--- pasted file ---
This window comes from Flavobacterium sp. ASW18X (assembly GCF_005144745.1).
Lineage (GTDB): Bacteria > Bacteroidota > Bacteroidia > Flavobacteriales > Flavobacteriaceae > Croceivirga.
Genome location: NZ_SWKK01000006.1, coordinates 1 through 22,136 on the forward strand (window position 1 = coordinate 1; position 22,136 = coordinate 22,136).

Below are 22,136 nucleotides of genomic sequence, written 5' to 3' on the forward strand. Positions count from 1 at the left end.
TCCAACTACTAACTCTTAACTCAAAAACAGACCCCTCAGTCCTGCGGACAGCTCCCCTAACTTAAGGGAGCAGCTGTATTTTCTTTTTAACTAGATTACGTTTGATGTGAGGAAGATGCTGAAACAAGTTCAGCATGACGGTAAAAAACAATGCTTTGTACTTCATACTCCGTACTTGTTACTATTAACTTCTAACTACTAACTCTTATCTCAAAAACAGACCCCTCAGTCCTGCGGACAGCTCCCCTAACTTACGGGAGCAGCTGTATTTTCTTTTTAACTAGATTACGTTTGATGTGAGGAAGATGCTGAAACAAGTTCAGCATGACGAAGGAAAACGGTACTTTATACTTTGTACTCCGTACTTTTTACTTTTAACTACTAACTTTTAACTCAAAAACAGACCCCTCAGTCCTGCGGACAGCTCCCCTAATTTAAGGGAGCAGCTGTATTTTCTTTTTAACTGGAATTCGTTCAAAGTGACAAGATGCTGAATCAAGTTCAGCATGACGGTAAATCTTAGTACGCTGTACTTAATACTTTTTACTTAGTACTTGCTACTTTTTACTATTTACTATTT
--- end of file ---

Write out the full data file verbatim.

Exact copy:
This window comes from Flavobacterium sp. ASW18X (assembly GCF_005144745.1).
Lineage (GTDB): Bacteria > Bacteroidota > Bacteroidia > Flavobacteriales > Flavobacteriaceae > Croceivirga.
Genome location: NZ_SWKK01000006.1, coordinates 1 through 22,136 on the forward strand (window position 1 = coordinate 1; position 22,136 = coordinate 22,136).

Below are 22,136 nucleotides of genomic sequence, written 5' to 3' on the forward strand. Positions count from 1 at the left end.
TCCAACTACTAACTCTTAACTCAAAAACAGACCCCTCAGTCCTGCGGACAGCTCCCCTAACTTAAGGGAGCAGCTGTATTTTCTTTTTAACTAGATTACGTTTGATGTGAGGAAGATGCTGAAACAAGTTCAGCATGACGGTAAAAAACAATGCTTTGTACTTCATACTCCGTACTTGTTACTATTAACTTCTAACTACTAACTCTTATCTCAAAAACAGACCCCTCAGTCCTGCGGACAGCTCCCCTAACTTACGGGAGCAGCTGTATTTTCTTTTTAACTAGATTACGTTTGATGTGAGGAAGATGCTGAAACAAGTTCAGCATGACGAAGGAAAACGGTACTTTATACTTTGTACTCCGTACTTTTTACTTTTAACTACTAACTTTTAACTCAAAAACAGACCCCTCAGTCCTGCGGACAGCTCCCCTAATTTAAGGGAGCAGCTGTATTTTCTTTTTAACTGGAATTCGTTCAAAGTGACAAGATGCTGAATCAAGTTCAGCATGACGGTAAATCTTAGTACGCTGTACTTAATACTTTTTACTTAGTACTTGCTACTTTTTACTATTTACTATTT